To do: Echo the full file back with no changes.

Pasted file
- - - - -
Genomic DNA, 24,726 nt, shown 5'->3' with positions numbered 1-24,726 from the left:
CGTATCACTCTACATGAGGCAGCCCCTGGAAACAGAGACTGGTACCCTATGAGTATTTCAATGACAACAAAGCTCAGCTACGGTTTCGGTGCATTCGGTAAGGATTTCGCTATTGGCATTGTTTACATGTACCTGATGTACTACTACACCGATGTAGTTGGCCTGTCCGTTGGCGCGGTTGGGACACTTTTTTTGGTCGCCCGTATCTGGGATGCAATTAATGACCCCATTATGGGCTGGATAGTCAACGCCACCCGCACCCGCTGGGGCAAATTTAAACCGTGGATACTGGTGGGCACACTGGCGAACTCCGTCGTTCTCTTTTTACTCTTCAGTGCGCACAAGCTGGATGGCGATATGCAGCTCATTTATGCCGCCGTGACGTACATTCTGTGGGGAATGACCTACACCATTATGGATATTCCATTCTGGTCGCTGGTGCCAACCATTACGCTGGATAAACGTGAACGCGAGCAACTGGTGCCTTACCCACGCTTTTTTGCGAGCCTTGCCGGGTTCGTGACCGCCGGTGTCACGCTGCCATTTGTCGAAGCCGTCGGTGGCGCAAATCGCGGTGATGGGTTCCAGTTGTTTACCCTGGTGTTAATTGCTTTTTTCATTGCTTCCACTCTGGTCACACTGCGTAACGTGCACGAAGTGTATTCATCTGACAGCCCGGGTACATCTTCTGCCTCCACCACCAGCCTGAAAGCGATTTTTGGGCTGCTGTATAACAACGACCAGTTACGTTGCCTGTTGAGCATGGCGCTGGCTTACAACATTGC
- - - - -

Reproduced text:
Genomic DNA, 24,726 nt, shown 5'->3' with positions numbered 1-24,726 from the left:
CGTATCACTCTACATGAGGCAGCCCCTGGAAACAGAGACTGGTACCCTATGAGTATTTCAATGACAACAAAGCTCAGCTACGGTTTCGGTGCATTCGGTAAGGATTTCGCTATTGGCATTGTTTACATGTACCTGATGTACTACTACACCGATGTAGTTGGCCTGTCCGTTGGCGCGGTTGGGACACTTTTTTTGGTCGCCCGTATCTGGGATGCAATTAATGACCCCATTATGGGCTGGATAGTCAACGCCACCCGCACCCGCTGGGGCAAATTTAAACCGTGGATACTGGTGGGCACACTGGCGAACTCCGTCGTTCTCTTTTTACTCTTCAGTGCGCACAAGCTGGATGGCGATATGCAGCTCATTTATGCCGCCGTGACGTACATTCTGTGGGGAATGACCTACACCATTATGGATATTCCATTCTGGTCGCTGGTGCCAACCATTACGCTGGATAAACGTGAACGCGAGCAACTGGTGCCTTACCCACGCTTTTTTGCGAGCCTTGCCGGGTTCGTGACCGCCGGTGTCACGCTGCCATTTGTCGAAGCCGTCGGTGGCGCAAATCGCGGTGATGGGTTCCAGTTGTTTACCCTGGTGTTAATTGCTTTTTTCATTGCTTCCACTCTGGTCACACTGCGTAACGTGCACGAAGTGTATTCATCTGACAGCCCGGGTACATCTTCTGCCTCCACCACCAGCCTGAAAGCGATTTTTGGGCTGCTGTATAACAACGACCAGTTACGTTGCCTGTTGAGCATGGCGCTGGCTTACAACATTGC